Lebanon’s Central Bank governor denies corruption accusations

Lebanese Central Bank Governor Riad Salameh denied on Tuesday accusations of corruption while assuring that he is assuming his full duties and responsibilities to the Lebanese people.

“There exist institutions that can hold the corrupt people and politicians accountable for their wrongdoings. The easiest thing to do is to throw accusations at the central bank governor because he is independent and he is not affiliated with any political party,” Salameh was quoted by the Al-Hadath news channel as saying in a televised interview.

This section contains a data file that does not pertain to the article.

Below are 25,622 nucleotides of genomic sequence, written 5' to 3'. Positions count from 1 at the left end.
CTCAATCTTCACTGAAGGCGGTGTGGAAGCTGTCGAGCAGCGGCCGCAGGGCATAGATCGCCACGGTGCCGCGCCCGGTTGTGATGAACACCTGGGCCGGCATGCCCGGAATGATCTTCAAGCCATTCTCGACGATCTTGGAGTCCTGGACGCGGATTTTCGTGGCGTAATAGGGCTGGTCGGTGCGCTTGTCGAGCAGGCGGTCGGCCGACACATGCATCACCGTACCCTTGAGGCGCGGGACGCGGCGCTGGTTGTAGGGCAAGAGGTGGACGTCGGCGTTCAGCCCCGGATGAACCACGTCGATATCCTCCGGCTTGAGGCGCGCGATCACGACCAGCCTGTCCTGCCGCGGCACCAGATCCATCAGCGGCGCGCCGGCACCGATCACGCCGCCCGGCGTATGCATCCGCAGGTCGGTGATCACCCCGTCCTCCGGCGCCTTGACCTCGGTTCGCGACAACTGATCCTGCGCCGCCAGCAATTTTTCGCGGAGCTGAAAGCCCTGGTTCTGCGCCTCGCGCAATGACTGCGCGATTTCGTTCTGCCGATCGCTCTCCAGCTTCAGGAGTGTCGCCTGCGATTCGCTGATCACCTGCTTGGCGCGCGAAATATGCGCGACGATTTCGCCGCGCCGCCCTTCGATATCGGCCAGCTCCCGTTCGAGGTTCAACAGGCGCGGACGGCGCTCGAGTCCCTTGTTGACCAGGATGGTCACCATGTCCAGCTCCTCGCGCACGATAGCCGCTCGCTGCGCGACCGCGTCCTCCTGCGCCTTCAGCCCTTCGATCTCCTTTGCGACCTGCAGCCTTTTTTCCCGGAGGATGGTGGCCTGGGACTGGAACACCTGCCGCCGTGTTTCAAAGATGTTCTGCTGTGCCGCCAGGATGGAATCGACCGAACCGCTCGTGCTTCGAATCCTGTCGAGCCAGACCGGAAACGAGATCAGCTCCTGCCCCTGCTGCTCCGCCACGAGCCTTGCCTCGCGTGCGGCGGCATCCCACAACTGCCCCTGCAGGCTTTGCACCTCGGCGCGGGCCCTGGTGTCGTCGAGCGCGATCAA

Salameh also denied the news circulating all over the media about the loss of the depositors’ money in the banks, assuring that the deposits are still in the banks “since no bank has declared its bankruptcy yet.”

“The money still exists and you can ask about the volume of real estates and assets purchased by the Lebanese in the past year,” he said.

Lebanon has been suffering from a shortage in U.S. dollars for the past year, prompting Lebanese banks to impose unofficial capital control to limit withdrawals of both U.S. dollars and Lebanese pounds from banks.

Accusations against Salameh increased following his refusal to hand over documents required by the international auditing firm Alvarez & Marsal to conduct forensic auditing of the central bank. He argued that the provisions on protecting bank secrecy under the Monetary and Credit Law prevent the handover of such documents.